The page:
Telling their stories...
Annalise Gleason (Anna), a true warrior in the battle against human trafficking and a cancer survivor, is the director of the non-profit SummitView which spearheads the brave venture of providing home for youth who have survived sex trafficking.
Braden Cok is the pastor behind the courageous and instrumental non-profit, Origins Coffee and Tea. Young Pastor Braden saw the horror living in his own community when he learned the story of a close friend who was sold by her family into trafficking at the age of 6 years old. Origins Coffee and Tea is a high-quality cafe run by a group of volunteers who give every penny back to help stop this terrifying industry.
Working with Anna, the Wills family knows all too well the horrors behind sexually exploited youth in America. When a death in the family left their childhood home unoccupied, they knew they had finally found the long-sought location for the Agápe House- a haven for victims of sex trafficking.
Survivors and victims risk everything to share their stories with us in chilling detail. These perspectives shed light on the profound impact of sex trafficking, painting a brutally honest picture of this terrible crime.
Armed with the necessary experience and education, Summitview with Agape House take on a unique approach to the rehabilitation process for survivors of sex trafficking. With healing hands and an open mind, Agape aims to help these youths by living up to their name- with unconditional love.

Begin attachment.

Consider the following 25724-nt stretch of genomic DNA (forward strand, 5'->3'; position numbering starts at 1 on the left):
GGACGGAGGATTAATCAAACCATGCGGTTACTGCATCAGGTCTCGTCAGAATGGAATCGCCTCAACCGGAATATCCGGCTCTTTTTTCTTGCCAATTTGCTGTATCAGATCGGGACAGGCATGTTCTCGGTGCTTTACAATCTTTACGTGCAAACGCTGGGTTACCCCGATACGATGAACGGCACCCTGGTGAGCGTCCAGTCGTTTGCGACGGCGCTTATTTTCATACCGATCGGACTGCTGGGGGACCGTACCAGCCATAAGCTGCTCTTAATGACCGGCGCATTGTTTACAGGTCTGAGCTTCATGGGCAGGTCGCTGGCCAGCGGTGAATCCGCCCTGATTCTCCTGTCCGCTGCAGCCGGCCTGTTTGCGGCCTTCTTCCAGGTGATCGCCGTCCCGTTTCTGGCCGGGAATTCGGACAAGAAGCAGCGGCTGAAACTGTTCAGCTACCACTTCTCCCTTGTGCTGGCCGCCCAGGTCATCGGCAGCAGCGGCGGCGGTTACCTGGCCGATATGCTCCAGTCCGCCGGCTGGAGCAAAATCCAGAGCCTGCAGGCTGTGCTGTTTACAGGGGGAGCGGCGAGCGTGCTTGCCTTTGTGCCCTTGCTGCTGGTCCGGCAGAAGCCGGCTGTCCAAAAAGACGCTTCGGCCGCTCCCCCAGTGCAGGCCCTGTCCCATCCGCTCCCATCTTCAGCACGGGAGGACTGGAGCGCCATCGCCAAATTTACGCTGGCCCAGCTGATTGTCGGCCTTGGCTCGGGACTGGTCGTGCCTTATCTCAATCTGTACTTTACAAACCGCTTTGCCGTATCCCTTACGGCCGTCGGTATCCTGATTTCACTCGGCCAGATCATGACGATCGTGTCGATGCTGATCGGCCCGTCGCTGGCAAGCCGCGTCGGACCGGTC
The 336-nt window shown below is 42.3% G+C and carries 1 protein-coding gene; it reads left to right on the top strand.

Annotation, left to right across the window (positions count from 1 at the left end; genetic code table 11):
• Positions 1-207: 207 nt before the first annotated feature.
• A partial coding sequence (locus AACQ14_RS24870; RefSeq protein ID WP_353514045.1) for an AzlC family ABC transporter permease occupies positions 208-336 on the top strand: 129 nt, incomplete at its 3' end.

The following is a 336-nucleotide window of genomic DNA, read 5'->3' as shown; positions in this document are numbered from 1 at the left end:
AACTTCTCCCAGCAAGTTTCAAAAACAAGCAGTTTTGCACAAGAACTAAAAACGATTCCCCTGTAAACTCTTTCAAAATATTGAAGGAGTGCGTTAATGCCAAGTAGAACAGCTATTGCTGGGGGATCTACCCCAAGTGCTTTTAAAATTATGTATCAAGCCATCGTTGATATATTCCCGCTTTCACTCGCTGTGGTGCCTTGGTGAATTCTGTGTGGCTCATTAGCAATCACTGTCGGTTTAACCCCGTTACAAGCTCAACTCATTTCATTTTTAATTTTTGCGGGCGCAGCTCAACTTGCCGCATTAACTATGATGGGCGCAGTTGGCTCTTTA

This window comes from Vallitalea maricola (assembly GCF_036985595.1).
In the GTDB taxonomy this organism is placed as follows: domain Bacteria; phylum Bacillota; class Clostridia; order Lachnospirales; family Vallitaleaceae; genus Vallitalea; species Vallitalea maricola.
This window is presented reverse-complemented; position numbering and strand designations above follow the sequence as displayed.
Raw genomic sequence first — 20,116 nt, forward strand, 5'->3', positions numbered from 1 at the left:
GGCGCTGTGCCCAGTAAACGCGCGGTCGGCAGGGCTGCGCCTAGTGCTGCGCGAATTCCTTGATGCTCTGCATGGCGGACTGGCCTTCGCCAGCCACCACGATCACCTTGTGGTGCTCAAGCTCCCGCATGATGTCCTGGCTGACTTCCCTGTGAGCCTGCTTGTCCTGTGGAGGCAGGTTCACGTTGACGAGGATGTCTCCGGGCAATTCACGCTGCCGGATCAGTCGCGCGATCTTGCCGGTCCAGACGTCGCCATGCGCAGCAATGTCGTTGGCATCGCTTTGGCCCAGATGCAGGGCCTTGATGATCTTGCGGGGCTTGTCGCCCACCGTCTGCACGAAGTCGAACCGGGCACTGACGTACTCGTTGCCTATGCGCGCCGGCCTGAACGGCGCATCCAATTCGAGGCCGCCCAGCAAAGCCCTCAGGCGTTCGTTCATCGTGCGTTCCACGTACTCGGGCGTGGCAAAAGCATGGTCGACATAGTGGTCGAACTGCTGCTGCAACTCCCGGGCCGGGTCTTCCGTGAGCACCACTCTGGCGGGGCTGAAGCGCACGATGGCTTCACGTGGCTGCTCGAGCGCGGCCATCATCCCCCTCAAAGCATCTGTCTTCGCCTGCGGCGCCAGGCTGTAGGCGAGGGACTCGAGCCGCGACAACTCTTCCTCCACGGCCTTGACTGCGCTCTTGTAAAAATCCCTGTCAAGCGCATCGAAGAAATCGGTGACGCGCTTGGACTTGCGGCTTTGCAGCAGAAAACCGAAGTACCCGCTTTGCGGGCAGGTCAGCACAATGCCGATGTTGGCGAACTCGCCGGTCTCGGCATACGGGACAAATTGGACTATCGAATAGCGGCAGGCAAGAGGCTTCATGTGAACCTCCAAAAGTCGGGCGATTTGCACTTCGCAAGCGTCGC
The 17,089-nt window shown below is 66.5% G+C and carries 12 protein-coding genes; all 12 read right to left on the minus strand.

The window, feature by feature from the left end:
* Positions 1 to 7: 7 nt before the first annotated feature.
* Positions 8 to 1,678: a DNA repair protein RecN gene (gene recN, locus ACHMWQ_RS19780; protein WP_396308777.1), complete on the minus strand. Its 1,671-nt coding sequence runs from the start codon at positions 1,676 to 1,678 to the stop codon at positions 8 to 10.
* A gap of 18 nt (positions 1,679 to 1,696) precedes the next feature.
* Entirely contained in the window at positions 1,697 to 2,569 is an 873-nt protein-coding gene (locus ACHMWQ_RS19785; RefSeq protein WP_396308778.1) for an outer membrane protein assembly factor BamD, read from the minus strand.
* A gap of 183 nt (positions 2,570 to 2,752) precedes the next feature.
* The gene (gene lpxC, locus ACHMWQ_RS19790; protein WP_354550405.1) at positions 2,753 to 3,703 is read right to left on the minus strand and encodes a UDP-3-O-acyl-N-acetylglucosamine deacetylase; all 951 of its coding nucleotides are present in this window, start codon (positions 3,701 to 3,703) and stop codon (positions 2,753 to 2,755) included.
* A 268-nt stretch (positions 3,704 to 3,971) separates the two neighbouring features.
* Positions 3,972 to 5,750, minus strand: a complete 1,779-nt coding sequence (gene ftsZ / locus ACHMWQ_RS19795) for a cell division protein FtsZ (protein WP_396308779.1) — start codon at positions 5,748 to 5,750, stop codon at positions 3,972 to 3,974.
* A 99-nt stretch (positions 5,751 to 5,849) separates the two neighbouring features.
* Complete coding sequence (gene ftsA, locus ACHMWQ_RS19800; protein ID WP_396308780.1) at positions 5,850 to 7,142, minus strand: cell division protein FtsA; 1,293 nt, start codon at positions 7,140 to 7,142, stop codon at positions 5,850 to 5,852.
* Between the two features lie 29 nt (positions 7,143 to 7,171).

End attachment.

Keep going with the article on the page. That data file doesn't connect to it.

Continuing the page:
The stories of the victims are contrasted by interviews from men who have purchased sex, exploring the sale of sex and the tactics that are used to conceal the truth these women are being coerced.
Director Morgen Earle helms this intensely important documentary. His love for his daughters is the main reason for his undying passion behind sharing this story. “I need this to happen. I need to tell this story, not for myself but for the millions of people who have been torn away from their loved ones and forced into a life of slavery.” Morgen approaches documentary filmmaking with an eye for the cinematic, crediting Werner Herzog as his inspiration for the style of Agápē
AJ Mandeville is the long time creative-partner of Director Morgen Earle and lends his hands to both the visual style and the technical aspects of Agápē. With the number of people currently in slavery reaching 30,000,000 people world wide AJ is fighting for a shift in laws that criminalize survivors of sex trafficking, encouraging lawmakers to focus on treating these survivors as victims and focusing on their road to recovery.
Shane L. Maus is an accomplished guerrilla style filmmaker, whose experience leads the Twelve27 crew “on-the-street” and at live events capturing the important real-world feel of the documentary. Shane’s drive comes from his belief that we still have the ability to be agents of change, and it is our duty to use our talents as filmmakers to harness that power.
Tony Marsh provides the calm amidst the storm, logging the footwork behind the important message presented in this documentary. Helping pull together the raw passion driving the Twelve/27 Films team, Tony is an integral part in transforming Agape into a cohesive and high quality documentary.